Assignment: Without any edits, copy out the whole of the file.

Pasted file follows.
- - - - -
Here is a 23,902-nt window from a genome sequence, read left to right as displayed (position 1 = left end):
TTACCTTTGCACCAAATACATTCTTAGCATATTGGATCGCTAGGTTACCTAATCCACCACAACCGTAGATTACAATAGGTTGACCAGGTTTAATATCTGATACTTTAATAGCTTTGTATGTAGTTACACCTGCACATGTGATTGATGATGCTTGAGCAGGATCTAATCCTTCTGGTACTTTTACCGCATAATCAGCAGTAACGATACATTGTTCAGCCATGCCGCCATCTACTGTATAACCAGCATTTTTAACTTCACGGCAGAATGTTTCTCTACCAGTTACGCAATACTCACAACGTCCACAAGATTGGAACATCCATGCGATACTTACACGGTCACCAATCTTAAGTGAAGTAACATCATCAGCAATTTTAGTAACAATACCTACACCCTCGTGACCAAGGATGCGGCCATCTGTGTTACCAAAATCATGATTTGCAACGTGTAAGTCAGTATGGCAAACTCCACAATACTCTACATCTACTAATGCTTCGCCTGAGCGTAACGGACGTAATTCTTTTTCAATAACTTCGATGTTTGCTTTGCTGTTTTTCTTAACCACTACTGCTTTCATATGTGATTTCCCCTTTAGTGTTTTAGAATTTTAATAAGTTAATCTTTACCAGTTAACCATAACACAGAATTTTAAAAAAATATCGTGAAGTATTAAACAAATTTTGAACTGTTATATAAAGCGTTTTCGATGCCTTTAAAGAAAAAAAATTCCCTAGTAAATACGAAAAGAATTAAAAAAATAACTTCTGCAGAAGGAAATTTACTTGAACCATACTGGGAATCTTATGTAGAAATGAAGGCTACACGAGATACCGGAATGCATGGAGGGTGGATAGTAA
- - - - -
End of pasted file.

Here is a 23,902-nt window from a genome sequence, read left to right as displayed (position 1 = left end):
TTACCTTTGCACCAAATACATTCTTAGCATATTGGATCGCTAGGTTACCTAATCCACCACAACCGTAGATTACAATAGGTTGACCAGGTTTAATATCTGATACTTTAATAGCTTTGTATGTAGTTACACCTGCACATGTGATTGATGATGCTTGAGCAGGATCTAATCCTTCTGGTACTTTTACCGCATAATCAGCAGTAACGATACATTGTTCAGCCATGCCGCCATCTACTGTATAACCAGCATTTTTAACTTCACGGCAGAATGTTTCTCTACCAGTTACGCAATACTCACAACGTCCACAAGATTGGAACATCCATGCGATACTTACACGGTCACCAATCTTAAGTGAAGTAACATCATCAGCAATTTTAGTAACAATACCTACACCCTCGTGACCAAGGATGCGGCCATCTGTGTTACCAAAATCATGATTTGCAACGTGTAAGTCAGTATGGCAAACTCCACAATACTCTACATCTACTAATGCTTCGCCTGAGCGTAACGGACGTAATTCTTTTTCAATAACTTCGATGTTTGCTTTGCTGTTTTTCTTAACCACTACTGCTTTCATATGTGATTTCCCCTTTAGTGTTTTAGAATTTTAATAAGTTAATCTTTACCAGTTAACCATAACACAGAATTTTAAAAAAATATCGTGAAGTATTAAACAAATTTTGAACTGTTATATAAAGCGTTTTCGATGCCTTTAAAGAAAAAAAATTCCCTAGTAAATACGAAAAGAATTAAAAAAATAACTTCTGCAGAAGGAAATTTACTTGAACCATACTGGGAATCTTATGTAGAAATGAAGGCTACACGAGATACCGGAATGCATGGAGGGTGGATAGTAA